The structure of the Genesis Energy float is unusual but makes sense given the complexities of the company, says one investment banker.
The Government today announced its Genesis share offer will proceed next month but it may sell less than the 49 per cent offered if there is not enough demand from potential buyers in a "front end bookbuild".
This time around, the process will be open to both institutions and the broader broking community to create more competition for the shares. The price will be revealed at the start of the offer.
This type of sale offer follows criticism of the other two "back end" book building processes for Mighty River Power and Meridian which saw the price set at the end of the initial public offer (IPO) process.
Nick Lewis, an investment banker at Wellington-based Woodward Partners, said front-loading was an unusual structure for an IPO but that it appeared to make sense in this case.
"I think it acknowledges the fact that the investment community generally may be full up on generator-retailer stock at the moment," he said.
"It is probably the most challenging company for retail investors to understand,'' Lewis said, adding that Genesis had the most diverse asset base of any of the three state-owned generators to go under the hammer.
On top of its 30 per cent ownership of the Kupe oil and gas field, Genesis has Tekapo A and B hydro stations in the South Island and the Huntly coal and gas station at Huntly.
Genesis also has the biggest customer base of the generator/retailers.
"It's an interesting company but it's going to take some serious analysis to see how this thing performs going forward," he said.
The Government pointed to last year's successful floats of Synlait, SLI Systems and Wynyard as successful examples of front loaded IPOS.
But Lewis said the Government's comparison of Genesis to these high tech companies "was like comparing apples with bananas".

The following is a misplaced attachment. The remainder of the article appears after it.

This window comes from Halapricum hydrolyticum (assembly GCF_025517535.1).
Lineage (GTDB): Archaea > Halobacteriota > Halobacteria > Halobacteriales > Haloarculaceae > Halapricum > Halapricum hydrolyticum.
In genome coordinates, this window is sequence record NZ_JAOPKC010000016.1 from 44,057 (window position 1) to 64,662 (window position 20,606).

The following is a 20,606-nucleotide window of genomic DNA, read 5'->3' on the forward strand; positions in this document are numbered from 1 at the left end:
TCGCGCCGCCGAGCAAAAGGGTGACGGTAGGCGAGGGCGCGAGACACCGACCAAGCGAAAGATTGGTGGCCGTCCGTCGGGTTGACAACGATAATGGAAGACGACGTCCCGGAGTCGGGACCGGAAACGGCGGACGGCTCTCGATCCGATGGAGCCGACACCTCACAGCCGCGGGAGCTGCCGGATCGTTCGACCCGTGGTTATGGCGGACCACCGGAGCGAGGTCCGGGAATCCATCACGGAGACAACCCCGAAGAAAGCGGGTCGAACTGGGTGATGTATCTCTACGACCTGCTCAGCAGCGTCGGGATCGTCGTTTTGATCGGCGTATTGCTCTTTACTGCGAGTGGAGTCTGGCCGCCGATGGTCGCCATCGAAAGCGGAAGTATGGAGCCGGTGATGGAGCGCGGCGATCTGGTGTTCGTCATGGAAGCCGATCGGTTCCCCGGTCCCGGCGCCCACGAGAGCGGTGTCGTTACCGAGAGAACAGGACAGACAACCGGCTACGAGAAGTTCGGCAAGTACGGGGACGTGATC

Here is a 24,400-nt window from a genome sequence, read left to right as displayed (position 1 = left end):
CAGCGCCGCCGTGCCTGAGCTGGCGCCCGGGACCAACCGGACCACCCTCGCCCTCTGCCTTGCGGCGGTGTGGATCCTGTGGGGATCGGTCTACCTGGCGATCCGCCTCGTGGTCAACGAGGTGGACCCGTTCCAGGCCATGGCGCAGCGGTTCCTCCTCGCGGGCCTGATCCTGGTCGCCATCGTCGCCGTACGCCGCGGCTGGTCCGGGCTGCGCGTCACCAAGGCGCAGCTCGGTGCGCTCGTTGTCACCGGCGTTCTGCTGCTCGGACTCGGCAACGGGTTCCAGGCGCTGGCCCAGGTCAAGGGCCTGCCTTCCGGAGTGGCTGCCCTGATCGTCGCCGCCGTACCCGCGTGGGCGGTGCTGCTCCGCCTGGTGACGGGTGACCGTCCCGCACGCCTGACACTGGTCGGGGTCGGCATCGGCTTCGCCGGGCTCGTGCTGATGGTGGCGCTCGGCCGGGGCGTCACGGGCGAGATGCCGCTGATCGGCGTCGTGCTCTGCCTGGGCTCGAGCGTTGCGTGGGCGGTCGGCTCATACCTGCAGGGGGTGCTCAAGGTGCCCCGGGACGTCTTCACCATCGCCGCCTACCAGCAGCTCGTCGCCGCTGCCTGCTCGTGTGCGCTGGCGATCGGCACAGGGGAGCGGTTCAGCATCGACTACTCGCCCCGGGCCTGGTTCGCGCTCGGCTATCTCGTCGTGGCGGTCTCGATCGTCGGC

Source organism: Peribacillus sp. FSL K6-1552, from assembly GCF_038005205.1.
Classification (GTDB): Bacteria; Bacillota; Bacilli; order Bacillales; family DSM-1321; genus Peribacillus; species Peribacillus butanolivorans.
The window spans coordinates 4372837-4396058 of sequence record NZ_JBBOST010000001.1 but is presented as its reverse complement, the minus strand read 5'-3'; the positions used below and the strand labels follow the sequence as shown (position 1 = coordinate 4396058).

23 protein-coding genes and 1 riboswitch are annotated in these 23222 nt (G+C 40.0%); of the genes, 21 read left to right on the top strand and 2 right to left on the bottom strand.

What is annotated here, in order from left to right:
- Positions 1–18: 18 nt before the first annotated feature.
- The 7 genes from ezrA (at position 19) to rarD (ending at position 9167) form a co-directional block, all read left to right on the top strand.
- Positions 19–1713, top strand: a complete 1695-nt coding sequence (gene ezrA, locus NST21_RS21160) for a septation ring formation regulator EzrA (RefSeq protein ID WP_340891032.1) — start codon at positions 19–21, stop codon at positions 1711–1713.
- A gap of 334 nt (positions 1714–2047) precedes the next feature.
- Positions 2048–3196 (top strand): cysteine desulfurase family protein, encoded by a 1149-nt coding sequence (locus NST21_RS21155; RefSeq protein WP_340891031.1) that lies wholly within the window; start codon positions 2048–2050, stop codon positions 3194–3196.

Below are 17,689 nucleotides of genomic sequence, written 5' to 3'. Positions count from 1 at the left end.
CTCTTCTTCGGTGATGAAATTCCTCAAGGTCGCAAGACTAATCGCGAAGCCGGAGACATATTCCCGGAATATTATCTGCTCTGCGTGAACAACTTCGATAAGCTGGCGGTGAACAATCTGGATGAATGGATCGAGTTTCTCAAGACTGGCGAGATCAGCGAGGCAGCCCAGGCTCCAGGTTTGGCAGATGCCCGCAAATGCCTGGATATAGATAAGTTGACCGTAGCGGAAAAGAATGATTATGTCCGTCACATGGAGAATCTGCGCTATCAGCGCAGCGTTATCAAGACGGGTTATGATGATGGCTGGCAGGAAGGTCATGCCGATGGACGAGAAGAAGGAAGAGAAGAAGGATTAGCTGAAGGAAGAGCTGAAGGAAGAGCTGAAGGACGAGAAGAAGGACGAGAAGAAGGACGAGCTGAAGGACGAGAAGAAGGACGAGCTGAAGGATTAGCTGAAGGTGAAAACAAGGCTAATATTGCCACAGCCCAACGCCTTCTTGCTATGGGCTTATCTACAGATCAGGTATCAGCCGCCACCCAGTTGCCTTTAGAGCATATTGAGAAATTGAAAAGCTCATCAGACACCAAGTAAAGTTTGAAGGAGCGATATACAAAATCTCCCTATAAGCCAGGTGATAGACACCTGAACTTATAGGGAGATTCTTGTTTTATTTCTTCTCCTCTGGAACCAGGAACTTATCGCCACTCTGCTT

He pointed out that putting a smaller quantity of shares up for sale would not preclude the government down more stock at some later stage.
The Government said its Genesis Energy share offer will proceed next month using a so called "front end" book build process that will see the price revealed at the start of offer and which may involve just less than 49 per cent of the company being sold.
"We want to get fair value for the taxpayer as well as a reasonable price for investors and initial advice is we need to test demand because we don't want to get too low a price because we were trying to sell too much," Finance Minister Bill English said today.
This time around, the bookbuild process will be open to both institutions and the broader broking community to create more competition for the shares.
The front end bookbuild offer follows criticism of the other two "back end" book building processes for Mighty River Power and Meridian which saw the price set at the end of the initial public offer (IPO) process. This time around, as little as 30 per cent of Genesis could be put up for sale.
The Genesis offer is expected to open in the second half of March with the company expected to be listed on the market by around mid-April , subject the market conditions, Finance Minister Bill English said in a speech given in Auckland today.
PM - no more SOE sales after Genesis:
"As with the other share offers, New Zealanders will be at the front of the queue for the Genesis share offer and we remain committed to at least 85 per cent kiwi ownership," he said.
English has in the past talked about the need to hit a "sweet spot" in the pricing of the offers to suit the needs of the taxpayer, through the Government, and the investor. Assuming 49 per cent of Genesis is sold, the sale is expected to return about $1 billion to the Government.
The shares will be priced at the start of the offer period, rather than at that as occurred with the previous share offers.
Front end book builds were used successfully last year for the Synlait, SLI Systems and Wynyard IPOs.
English said the revised process would provide more certainty for Kiwi retail investors, because they would know the price from the outset.
For the first time in the sales programme, New Zealand sharebrokers will bid for shares at the same time as institutions, which English said would create stronger competition for shares during the book build.
The Government expects to sell between 30 per cent and 49 per cent of the shares in genesis. When the programme was first mooted, the government said it would offer up to 49 per cent of power companies.
The Government is also expected to use a shareholder loyalty scheme that will be more attractive than the one for 25 scheme used for Mighty River.